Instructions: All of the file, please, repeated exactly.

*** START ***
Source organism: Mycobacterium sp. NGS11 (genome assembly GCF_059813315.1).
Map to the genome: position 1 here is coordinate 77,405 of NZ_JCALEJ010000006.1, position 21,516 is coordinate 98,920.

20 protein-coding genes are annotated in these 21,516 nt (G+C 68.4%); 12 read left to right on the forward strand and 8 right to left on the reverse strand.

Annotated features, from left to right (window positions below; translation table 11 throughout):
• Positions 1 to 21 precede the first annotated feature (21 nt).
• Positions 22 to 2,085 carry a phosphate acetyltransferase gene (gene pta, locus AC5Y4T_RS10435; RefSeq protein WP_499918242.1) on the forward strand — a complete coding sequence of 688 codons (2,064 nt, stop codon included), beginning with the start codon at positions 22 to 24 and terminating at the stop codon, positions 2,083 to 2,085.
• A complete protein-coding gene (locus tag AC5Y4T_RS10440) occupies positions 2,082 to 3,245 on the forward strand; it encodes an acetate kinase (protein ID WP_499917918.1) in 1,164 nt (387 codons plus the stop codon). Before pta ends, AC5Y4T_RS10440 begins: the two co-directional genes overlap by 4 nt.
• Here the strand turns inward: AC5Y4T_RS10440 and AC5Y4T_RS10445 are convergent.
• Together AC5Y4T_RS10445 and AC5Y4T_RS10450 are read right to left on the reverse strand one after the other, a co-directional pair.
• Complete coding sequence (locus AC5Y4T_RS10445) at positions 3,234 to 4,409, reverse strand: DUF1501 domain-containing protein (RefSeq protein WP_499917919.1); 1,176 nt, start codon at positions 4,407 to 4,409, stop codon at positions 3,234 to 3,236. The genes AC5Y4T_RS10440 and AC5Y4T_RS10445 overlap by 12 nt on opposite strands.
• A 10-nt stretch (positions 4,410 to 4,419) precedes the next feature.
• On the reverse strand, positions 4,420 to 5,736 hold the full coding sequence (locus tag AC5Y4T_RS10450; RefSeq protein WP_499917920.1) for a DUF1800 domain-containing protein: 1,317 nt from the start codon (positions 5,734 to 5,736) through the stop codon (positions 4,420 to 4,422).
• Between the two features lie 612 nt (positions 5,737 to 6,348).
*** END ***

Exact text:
Source organism: Mycobacterium sp. NGS11 (genome assembly GCF_059813315.1).
Map to the genome: position 1 here is coordinate 77,405 of NZ_JCALEJ010000006.1, position 21,516 is coordinate 98,920.

20 protein-coding genes are annotated in these 21,516 nt (G+C 68.4%); 12 read left to right on the forward strand and 8 right to left on the reverse strand.

Annotated features, from left to right (window positions below; translation table 11 throughout):
• Positions 1 to 21 precede the first annotated feature (21 nt).
• Positions 22 to 2,085 carry a phosphate acetyltransferase gene (gene pta, locus AC5Y4T_RS10435; RefSeq protein WP_499918242.1) on the forward strand — a complete coding sequence of 688 codons (2,064 nt, stop codon included), beginning with the start codon at positions 22 to 24 and terminating at the stop codon, positions 2,083 to 2,085.
• A complete protein-coding gene (locus tag AC5Y4T_RS10440) occupies positions 2,082 to 3,245 on the forward strand; it encodes an acetate kinase (protein ID WP_499917918.1) in 1,164 nt (387 codons plus the stop codon). Before pta ends, AC5Y4T_RS10440 begins: the two co-directional genes overlap by 4 nt.
• Here the strand turns inward: AC5Y4T_RS10440 and AC5Y4T_RS10445 are convergent.
• Together AC5Y4T_RS10445 and AC5Y4T_RS10450 are read right to left on the reverse strand one after the other, a co-directional pair.
• Complete coding sequence (locus AC5Y4T_RS10445) at positions 3,234 to 4,409, reverse strand: DUF1501 domain-containing protein (RefSeq protein WP_499917919.1); 1,176 nt, start codon at positions 4,407 to 4,409, stop codon at positions 3,234 to 3,236. The genes AC5Y4T_RS10440 and AC5Y4T_RS10445 overlap by 12 nt on opposite strands.
• A 10-nt stretch (positions 4,410 to 4,419) precedes the next feature.
• On the reverse strand, positions 4,420 to 5,736 hold the full coding sequence (locus tag AC5Y4T_RS10450; RefSeq protein WP_499917920.1) for a DUF1800 domain-containing protein: 1,317 nt from the start codon (positions 5,734 to 5,736) through the stop codon (positions 4,420 to 4,422).
• Between the two features lie 612 nt (positions 5,737 to 6,348).